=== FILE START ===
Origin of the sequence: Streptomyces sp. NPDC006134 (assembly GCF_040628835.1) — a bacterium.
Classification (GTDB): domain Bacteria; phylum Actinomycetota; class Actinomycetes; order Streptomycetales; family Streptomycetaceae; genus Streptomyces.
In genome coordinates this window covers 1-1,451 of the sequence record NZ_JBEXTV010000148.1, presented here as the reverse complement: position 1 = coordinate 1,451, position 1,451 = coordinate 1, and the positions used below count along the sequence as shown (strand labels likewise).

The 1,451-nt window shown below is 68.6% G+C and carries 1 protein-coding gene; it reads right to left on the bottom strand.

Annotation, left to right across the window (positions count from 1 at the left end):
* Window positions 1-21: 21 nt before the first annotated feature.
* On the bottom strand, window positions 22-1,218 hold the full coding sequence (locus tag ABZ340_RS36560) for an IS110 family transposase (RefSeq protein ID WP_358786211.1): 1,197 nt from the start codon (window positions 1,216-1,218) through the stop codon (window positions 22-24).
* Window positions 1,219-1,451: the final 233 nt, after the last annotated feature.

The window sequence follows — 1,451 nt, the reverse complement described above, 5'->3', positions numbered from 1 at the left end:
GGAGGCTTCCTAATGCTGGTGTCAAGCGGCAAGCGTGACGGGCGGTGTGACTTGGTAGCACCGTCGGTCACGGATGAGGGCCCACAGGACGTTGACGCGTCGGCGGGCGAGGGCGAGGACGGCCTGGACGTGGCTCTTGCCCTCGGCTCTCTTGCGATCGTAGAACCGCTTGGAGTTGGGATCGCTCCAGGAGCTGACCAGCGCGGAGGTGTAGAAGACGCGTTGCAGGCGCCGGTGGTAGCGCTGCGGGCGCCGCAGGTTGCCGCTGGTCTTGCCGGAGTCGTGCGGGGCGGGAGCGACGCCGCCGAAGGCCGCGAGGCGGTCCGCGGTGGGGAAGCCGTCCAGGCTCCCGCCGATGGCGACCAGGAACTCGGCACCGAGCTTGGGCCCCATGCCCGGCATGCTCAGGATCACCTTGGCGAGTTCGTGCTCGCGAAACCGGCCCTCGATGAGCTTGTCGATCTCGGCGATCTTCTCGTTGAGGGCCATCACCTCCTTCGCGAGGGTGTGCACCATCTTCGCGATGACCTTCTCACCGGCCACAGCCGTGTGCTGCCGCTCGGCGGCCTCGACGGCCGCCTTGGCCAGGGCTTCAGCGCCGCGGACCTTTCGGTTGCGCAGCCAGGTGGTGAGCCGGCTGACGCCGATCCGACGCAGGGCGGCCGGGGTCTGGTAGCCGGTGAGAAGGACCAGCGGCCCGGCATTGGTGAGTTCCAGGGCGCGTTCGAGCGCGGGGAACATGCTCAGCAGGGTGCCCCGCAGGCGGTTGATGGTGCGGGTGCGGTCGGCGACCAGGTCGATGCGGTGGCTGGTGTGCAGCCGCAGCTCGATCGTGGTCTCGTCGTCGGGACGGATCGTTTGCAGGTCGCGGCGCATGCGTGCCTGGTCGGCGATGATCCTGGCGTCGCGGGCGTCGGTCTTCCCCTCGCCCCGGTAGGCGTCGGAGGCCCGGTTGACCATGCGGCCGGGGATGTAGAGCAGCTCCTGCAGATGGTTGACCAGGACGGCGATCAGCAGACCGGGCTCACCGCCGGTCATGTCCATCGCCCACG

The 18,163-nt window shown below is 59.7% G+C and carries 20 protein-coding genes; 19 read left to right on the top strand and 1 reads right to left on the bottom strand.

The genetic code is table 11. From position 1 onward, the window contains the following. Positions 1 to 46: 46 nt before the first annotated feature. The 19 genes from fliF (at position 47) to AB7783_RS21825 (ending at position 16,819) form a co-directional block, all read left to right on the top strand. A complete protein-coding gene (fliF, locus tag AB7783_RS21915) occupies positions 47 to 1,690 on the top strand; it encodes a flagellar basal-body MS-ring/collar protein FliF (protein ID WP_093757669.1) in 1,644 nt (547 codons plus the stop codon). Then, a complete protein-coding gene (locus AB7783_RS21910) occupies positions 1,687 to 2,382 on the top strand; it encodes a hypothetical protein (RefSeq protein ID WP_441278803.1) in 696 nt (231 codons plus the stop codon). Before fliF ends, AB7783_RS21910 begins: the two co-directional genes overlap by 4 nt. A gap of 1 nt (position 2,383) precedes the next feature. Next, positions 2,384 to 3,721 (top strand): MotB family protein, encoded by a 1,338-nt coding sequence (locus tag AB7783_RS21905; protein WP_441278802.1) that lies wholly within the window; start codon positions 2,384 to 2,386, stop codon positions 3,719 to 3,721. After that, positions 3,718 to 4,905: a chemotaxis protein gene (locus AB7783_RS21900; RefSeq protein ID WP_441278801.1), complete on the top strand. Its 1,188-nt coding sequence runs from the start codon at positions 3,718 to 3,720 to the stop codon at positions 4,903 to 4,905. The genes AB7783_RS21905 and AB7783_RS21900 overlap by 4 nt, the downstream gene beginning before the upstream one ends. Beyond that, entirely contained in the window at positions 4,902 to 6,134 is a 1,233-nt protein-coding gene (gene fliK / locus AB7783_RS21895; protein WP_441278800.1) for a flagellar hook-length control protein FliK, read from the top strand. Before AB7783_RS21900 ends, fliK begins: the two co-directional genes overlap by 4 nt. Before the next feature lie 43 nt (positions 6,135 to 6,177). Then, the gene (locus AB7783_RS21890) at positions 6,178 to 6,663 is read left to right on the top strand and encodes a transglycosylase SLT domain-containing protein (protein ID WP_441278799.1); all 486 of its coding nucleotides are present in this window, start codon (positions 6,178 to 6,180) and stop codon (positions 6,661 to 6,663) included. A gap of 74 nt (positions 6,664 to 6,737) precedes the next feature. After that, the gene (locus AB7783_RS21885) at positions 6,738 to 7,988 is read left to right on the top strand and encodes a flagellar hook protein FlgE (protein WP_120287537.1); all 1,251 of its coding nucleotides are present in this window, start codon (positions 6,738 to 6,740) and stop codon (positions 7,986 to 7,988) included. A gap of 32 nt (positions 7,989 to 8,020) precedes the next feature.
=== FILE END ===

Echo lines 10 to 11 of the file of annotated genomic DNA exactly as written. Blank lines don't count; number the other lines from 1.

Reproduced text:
GGAGGCTTCCTAATGCTGGTGTCAAGCGGCAAGCGTGACGGGCGGTGTGACTTGGTAGCACCGTCGGTCACGGATGAGGGCCCACAGGACGTTGACGCGTCGGCGGGCGAGGGCGAGGACGGCCTGGACGTGGCTCTTGCCCTCGGCTCTCTTGCGATCGTAGAACCGCTTGGAGTTGGGATCGCTCCAGGAGCTGACCAGCGCGGAGGTGTAGAAGACGCGTTGCAGGCGCCGGTGGTAGCGCTGCGGGCGCCGCAGGTTGCCGCTGGTCTTGCCGGAGTCGTGCGGGGCGGGAGCGACGCCGCCGAAGGCCGCGAGGCGGTCCGCGGTGGGGAAGCCGTCCAGGCTCCCGCCGATGGCGACCAGGAACTCGGCACCGAGCTTGGGCCCCATGCCCGGCATGCTCAGGATCACCTTGGCGAGTTCGTGCTCGCGAAACCGGCCCTCGATGAGCTTGTCGATCTCGGCGATCTTCTCGTTGAGGGCCATCACCTCCTTCGCGAGGGTGTGCACCATCTTCGCGATGACCTTCTCACCGGCCACAGCCGTGTGCTGCCGCTCGGCGGCCTCGACGGCCGCCTTGGCCAGGGCTTCAGCGCCGCGGACCTTTCGGTTGCGCAGCCAGGTGGTGAGCCGGCTGACGCCGATCCGACGCAGGGCGGCCGGGGTCTGGTAGCCGGTGAGAAGGACCAGCGGCCCGGCATTGGTGAGTTCCAGGGCGCGTTCGAGCGCGGGGAACATGCTCAGCAGGGTGCCCCGCAGGCGGTTGATGGTGCGGGTGCGGTCGGCGACCAGGTCGATGCGGTGGCTGGTGTGCAGCCGCAGCTCGATCGTGGTCTCGTCGTCGGGACGGATCGTTTGCAGGTCGCGGCGCATGCGTGCCTGGTCGGCGATGATCCTGGCGTCGCGGGCGTCGGTCTTCCCCTCGCCCCGGTAGGCGTCGGAGGCCCGGTTGACCATGCGGCCGGGGATGTAGAGCAGCTCCTGCAGATGGTTGACCAGGACGGCGATCAGCAGACCGGGCTCACCGCCGGTCATGTCCATCGCCCACG

The 18,163-nt window shown below is 59.7% G+C and carries 20 protein-coding genes; 19 read left to right on the top strand and 1 reads right to left on the bottom strand.